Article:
S.Africa’s rand weakens 1.5 pct after watchdog comments over cenbank

South Africa’s rand fell more than 1.5 percent on Monday after Public Protector Busisiwe Mkhwebane recommended changes to the constitution to force the central bank to promote economic growth rather than currency and price stability.

By 1222 GMT, the rand was trading 1.44 percent weaker to the dollar at 12.9900, having hit 13.0075.

Mkhwebane said at a news conference that the primary objective of the South African Reserve Bank should be to promote balanced and sustainable economic growth, rather than to target inflation, as it is now.

It is unclear why Mkhwebane, a constitutionally mandated anti-corruption watchdog, should have made the comments, which alarmed currency traders.

“They want to initiate changes to alter the primary objective of the Reserve Bank. Some of the suggestions being to remove the reference to protect the value of the currency and all this has caused a knee-jerk reaction,” said Andre Botha, Treasury One currency dealer.

(Reporting by Tanisha Heiberg and Olwethu Boso; Writing by James Macharia; Editing by Ed Cropley)

Related Content

Investec on why the Reserve Bank should print money as part of COVID-19 response

The COVID-19 lock-down is expected to cost South Africa’s economy over one trillion rand in lost output. One of the ways to fund South Africa’s recovery could be for the Reserve Bank to follow its peers globally and print money – a move, which up to now, the bank has been reluctant to do. That’s the view of Professor Brian Kantor, Chief Strategist & Economist at Investec Wealth & Investment.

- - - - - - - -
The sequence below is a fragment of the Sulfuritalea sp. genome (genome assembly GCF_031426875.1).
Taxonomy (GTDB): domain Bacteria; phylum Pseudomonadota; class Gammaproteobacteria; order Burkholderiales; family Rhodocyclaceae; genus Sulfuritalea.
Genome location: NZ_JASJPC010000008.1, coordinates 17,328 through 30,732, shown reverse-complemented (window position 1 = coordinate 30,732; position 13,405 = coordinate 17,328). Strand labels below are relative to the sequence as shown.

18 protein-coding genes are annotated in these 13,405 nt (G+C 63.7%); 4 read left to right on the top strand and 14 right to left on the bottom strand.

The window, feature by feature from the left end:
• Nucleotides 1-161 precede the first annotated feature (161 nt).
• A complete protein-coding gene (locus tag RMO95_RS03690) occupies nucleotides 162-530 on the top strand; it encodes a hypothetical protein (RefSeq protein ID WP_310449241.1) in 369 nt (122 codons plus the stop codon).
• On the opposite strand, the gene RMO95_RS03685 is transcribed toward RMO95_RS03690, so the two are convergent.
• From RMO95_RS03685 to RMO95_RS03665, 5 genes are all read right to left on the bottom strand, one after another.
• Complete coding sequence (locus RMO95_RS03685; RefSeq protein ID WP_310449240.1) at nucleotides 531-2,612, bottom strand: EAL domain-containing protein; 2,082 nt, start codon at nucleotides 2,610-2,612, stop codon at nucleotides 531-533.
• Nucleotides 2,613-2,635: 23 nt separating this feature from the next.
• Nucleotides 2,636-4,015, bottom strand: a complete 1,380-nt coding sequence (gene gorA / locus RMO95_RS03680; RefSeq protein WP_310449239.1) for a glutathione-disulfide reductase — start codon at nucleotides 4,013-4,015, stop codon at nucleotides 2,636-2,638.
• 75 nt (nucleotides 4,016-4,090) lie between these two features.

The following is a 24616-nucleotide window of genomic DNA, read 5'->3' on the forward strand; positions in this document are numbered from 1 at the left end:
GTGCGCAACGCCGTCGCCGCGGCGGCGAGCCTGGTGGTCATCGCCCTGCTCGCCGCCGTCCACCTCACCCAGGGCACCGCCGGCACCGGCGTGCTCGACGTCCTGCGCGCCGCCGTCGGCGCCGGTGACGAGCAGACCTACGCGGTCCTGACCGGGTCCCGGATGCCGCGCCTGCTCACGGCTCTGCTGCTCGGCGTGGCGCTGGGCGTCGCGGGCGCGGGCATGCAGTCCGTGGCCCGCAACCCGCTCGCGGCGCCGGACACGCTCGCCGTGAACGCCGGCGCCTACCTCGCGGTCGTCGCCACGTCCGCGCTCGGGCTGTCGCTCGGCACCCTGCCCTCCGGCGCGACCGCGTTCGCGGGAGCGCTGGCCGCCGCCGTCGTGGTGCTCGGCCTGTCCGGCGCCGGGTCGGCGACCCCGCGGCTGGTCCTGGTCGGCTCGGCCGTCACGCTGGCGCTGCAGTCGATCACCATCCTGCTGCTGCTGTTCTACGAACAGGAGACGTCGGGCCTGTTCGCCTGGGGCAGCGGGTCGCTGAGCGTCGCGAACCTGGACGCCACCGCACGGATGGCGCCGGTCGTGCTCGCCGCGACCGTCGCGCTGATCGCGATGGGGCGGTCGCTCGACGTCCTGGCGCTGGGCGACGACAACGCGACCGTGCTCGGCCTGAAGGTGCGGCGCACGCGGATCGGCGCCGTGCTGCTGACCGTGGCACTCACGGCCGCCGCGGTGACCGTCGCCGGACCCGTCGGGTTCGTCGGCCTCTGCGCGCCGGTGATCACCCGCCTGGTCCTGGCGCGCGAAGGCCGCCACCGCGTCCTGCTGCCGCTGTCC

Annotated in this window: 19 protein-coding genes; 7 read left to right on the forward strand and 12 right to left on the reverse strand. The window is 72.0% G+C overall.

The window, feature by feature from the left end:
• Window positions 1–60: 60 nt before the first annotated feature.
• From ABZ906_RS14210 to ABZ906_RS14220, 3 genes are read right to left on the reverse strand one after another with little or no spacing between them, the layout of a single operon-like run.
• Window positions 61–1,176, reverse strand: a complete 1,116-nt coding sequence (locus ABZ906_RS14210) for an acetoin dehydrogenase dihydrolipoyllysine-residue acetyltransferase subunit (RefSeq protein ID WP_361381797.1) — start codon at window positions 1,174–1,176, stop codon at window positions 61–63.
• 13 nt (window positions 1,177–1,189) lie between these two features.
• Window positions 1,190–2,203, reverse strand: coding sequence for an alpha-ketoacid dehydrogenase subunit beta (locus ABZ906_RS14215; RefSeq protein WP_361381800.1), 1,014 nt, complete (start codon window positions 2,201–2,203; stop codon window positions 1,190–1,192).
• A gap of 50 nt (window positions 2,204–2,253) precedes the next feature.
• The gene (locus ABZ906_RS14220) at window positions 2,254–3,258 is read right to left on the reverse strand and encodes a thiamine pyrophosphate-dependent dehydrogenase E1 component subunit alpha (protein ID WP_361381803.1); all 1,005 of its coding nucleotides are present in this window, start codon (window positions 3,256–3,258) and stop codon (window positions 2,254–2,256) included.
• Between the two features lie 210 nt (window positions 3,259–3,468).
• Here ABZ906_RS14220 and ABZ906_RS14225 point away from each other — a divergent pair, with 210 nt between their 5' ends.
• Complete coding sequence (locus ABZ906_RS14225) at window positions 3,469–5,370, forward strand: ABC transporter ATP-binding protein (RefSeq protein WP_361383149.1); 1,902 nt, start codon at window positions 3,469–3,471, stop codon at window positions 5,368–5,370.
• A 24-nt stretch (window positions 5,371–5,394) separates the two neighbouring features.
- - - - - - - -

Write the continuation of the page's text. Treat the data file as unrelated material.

South African economy to shrink 4.9% in 2020, SARB to cut rates in May – Poll

South Africa’s economy will contract sharply this year as activity is hit by the coronavirus outbreak, despite expectations the central bank will cut interest rates again in May, a Reuters poll found on Monday.

Why SARB should step in to save SA companies that are too big to fail

While some say South Africa’s government has moved swiftly in tackling the coronavirus pandemic, others say it should be doing more. Interventions by the Reserve Bank could also be increased to include rescuing big companies deemed too big to fail. That’s according to economists, including Alexander Forbes, Chief Economist, Isaah Mhlanga who joins CNBC Africa for more.

SARB cuts rates by 100 basis points to record low

The South African Reserve Bank has cut the repo rate by 100 basis points which leaves the repo rate at 4.25 per cent per annum. The May 2020 meeting of the MPC was moved earlier and took place today. The announcement comes a few weeks after the MPC cut the repo rate by 100 basis points in March as well. This is what the SARB governor Lesetja Kganyago had to say.

Subscribe to our newsletter

Sign up for free newsletters and get more CNBC AFRICA delivered to your inbox

More from CNBC Africa

BFA Asset Management on Angola’s annual budget outlook

Chinese debt relief given to emerging markets that are facing the pressure from the Covid-19 pandemic may pose some threats to countries that already have vast amounts of debt owing to facilities. Joining CNBC Africa to unpack debt relief implications for Angola and Mozambique and as well as the Angolan annual budget outlook is Rui Oliveira, CEO at BFA Asset Management.